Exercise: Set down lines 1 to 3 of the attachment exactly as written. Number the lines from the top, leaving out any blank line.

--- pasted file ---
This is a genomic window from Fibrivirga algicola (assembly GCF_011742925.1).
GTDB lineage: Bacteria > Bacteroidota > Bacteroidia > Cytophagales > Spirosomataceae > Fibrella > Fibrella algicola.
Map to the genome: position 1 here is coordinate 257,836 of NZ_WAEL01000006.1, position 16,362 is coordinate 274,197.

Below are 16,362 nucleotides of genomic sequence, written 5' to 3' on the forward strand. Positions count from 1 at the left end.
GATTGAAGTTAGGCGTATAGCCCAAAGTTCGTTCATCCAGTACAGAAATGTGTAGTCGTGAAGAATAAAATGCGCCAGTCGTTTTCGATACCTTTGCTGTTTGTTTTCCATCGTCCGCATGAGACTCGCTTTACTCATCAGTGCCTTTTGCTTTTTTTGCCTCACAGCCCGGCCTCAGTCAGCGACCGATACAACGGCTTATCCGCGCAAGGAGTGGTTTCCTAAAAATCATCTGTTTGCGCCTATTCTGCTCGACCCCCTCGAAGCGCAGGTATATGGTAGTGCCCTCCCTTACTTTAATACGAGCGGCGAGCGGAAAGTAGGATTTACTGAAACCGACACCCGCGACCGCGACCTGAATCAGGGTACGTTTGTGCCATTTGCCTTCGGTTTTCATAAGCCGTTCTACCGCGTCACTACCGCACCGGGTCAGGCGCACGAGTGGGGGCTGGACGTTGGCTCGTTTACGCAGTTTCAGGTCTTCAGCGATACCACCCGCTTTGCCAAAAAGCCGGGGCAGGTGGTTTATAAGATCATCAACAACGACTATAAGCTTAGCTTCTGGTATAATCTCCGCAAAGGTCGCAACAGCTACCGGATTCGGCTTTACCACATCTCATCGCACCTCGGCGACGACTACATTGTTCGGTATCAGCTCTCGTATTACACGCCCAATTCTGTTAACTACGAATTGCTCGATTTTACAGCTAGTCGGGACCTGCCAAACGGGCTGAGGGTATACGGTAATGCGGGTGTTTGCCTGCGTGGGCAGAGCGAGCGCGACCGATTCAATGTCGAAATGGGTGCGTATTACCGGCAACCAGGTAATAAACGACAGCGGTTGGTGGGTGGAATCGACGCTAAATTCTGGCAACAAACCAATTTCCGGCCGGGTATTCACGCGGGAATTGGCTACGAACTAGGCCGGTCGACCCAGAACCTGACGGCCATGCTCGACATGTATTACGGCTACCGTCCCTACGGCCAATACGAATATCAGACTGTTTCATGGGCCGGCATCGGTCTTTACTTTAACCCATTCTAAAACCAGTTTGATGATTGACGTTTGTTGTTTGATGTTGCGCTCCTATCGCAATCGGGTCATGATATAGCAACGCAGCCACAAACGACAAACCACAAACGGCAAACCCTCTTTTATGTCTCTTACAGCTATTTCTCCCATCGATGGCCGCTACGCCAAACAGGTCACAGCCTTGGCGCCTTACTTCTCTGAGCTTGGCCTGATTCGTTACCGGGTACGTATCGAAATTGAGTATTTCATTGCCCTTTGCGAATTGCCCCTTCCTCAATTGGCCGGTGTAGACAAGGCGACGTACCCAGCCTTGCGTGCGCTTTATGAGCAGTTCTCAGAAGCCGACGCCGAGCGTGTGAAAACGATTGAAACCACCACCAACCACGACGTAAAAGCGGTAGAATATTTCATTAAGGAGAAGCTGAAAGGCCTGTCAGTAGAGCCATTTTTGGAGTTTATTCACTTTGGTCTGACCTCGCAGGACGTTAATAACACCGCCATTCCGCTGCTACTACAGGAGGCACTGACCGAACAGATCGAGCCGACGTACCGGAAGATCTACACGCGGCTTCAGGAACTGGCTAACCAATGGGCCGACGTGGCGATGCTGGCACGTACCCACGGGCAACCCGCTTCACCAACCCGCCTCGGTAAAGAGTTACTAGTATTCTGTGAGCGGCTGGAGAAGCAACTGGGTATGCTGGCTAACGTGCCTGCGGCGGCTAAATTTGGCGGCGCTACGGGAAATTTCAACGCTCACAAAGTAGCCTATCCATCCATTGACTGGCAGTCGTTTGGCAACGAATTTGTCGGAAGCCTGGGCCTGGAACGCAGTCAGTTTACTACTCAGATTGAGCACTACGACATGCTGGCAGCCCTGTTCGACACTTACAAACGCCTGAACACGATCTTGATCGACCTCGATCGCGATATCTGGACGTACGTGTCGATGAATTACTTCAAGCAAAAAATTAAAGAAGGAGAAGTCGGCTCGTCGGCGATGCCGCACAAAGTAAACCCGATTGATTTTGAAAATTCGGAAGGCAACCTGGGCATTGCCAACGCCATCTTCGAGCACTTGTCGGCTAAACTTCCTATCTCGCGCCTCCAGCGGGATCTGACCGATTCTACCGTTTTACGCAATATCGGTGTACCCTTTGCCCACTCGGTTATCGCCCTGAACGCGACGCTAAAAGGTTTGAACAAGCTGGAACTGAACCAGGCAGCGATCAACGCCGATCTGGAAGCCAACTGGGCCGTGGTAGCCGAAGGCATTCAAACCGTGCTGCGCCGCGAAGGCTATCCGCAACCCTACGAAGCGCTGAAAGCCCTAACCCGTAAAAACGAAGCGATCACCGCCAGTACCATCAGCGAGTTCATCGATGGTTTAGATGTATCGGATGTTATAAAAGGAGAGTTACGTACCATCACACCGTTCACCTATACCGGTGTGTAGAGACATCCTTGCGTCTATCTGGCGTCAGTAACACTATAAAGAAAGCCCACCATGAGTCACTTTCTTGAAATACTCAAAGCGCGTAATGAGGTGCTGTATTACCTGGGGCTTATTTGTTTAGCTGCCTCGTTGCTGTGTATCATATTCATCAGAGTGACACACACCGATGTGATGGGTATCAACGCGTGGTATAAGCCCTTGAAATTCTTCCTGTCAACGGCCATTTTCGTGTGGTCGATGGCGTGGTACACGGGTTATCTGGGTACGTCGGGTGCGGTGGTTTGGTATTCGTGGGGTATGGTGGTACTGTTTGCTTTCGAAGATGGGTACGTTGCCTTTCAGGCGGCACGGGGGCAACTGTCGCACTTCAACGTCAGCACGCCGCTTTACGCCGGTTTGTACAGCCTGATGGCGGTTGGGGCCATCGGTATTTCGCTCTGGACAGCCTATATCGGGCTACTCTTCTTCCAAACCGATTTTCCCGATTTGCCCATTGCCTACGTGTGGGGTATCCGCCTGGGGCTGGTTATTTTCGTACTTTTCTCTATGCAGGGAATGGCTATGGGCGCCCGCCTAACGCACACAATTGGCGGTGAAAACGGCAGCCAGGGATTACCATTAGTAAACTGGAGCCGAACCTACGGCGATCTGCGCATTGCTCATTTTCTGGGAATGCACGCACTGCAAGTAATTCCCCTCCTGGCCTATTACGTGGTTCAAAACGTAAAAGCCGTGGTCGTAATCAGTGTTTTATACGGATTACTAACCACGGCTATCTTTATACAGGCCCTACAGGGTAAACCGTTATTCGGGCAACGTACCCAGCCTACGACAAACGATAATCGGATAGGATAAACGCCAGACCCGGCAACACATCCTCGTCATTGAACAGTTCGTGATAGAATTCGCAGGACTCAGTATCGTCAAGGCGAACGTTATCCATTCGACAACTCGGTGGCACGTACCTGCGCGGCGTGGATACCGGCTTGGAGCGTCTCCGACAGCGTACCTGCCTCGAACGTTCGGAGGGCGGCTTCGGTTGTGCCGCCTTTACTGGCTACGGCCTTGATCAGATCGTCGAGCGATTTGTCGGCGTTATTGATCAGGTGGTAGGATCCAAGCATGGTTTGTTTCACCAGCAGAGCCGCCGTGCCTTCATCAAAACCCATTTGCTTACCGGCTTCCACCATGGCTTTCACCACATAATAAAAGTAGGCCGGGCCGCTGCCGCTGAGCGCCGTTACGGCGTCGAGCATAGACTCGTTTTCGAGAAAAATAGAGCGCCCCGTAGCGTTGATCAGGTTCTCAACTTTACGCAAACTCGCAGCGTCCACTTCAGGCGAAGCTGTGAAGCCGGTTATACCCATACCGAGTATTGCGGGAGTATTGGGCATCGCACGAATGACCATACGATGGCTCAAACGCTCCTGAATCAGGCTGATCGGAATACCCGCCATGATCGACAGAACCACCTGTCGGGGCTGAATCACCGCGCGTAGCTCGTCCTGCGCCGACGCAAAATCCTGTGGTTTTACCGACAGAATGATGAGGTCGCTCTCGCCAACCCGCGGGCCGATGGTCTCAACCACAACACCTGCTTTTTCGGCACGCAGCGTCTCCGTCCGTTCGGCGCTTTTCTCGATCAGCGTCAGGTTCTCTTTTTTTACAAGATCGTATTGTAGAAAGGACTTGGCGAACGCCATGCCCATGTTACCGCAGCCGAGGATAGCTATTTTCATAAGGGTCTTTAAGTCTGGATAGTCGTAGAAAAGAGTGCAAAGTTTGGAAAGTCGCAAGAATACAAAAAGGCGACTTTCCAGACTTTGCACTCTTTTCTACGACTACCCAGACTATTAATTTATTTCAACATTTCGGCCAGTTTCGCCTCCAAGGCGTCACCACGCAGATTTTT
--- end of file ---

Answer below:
This is a genomic window from Fibrivirga algicola (assembly GCF_011742925.1).
GTDB lineage: Bacteria > Bacteroidota > Bacteroidia > Cytophagales > Spirosomataceae > Fibrella > Fibrella algicola.
Map to the genome: position 1 here is coordinate 257,836 of NZ_WAEL01000006.1, position 16,362 is coordinate 274,197.